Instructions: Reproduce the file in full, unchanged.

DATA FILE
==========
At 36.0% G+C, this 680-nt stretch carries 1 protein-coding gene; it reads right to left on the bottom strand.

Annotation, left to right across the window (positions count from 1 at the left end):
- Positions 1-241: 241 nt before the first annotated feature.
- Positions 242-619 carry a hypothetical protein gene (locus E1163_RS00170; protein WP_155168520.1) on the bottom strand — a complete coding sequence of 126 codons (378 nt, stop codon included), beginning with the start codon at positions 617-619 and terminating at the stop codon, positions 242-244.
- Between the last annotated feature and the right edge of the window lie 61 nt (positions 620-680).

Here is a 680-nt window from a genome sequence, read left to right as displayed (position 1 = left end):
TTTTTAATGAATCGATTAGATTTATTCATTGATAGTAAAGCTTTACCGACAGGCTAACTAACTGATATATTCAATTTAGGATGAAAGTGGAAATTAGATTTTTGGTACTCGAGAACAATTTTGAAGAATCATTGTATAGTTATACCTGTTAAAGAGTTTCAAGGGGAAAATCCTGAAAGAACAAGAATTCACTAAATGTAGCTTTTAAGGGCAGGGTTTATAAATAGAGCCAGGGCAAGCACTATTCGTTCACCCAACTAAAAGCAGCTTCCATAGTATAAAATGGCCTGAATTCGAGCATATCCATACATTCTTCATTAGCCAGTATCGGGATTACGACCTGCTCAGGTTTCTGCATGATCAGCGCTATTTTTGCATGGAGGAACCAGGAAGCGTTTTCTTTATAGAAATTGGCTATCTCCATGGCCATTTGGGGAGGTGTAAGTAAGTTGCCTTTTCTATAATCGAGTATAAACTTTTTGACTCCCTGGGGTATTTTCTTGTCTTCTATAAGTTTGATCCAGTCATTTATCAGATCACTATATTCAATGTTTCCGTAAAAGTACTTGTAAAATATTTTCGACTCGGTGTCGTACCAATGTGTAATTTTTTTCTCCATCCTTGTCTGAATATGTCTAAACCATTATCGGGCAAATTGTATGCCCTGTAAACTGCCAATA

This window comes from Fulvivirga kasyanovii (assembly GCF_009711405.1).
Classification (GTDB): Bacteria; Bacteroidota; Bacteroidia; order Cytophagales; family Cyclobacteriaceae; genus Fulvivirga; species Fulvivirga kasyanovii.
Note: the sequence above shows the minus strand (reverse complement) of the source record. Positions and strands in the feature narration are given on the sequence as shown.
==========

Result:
At 36.0% G+C, this 680-nt stretch carries 1 protein-coding gene; it reads right to left on the bottom strand.

Annotation, left to right across the window (positions count from 1 at the left end):
- Positions 1-241: 241 nt before the first annotated feature.
- Positions 242-619 carry a hypothetical protein gene (locus E1163_RS00170; protein WP_155168520.1) on the bottom strand — a complete coding sequence of 126 codons (378 nt, stop codon included), beginning with the start codon at positions 617-619 and terminating at the stop codon, positions 242-244.
- Between the last annotated feature and the right edge of the window lie 61 nt (positions 620-680).

Here is a 680-nt window from a genome sequence, read left to right as displayed (position 1 = left end):
TTTTTAATGAATCGATTAGATTTATTCATTGATAGTAAAGCTTTACCGACAGGCTAACTAACTGATATATTCAATTTAGGATGAAAGTGGAAATTAGATTTTTGGTACTCGAGAACAATTTTGAAGAATCATTGTATAGTTATACCTGTTAAAGAGTTTCAAGGGGAAAATCCTGAAAGAACAAGAATTCACTAAATGTAGCTTTTAAGGGCAGGGTTTATAAATAGAGCCAGGGCAAGCACTATTCGTTCACCCAACTAAAAGCAGCTTCCATAGTATAAAATGGCCTGAATTCGAGCATATCCATACATTCTTCATTAGCCAGTATCGGGATTACGACCTGCTCAGGTTTCTGCATGATCAGCGCTATTTTTGCATGGAGGAACCAGGAAGCGTTTTCTTTATAGAAATTGGCTATCTCCATGGCCATTTGGGGAGGTGTAAGTAAGTTGCCTTTTCTATAATCGAGTATAAACTTTTTGACTCCCTGGGGTATTTTCTTGTCTTCTATAAGTTTGATCCAGTCATTTATCAGATCACTATATTCAATGTTTCCGTAAAAGTACTTGTAAAATATTTTCGACTCGGTGTCGTACCAATGTGTAATTTTTTTCTCCATCCTTGTCTGAATATGTCTAAACCATTATCGGGCAAATTGTATGCCCTGTAAACTGCCAATA

This window comes from Fulvivirga kasyanovii (assembly GCF_009711405.1).
Classification (GTDB): Bacteria; Bacteroidota; Bacteroidia; order Cytophagales; family Cyclobacteriaceae; genus Fulvivirga; species Fulvivirga kasyanovii.
Note: the sequence above shows the minus strand (reverse complement) of the source record. Positions and strands in the feature narration are given on the sequence as shown.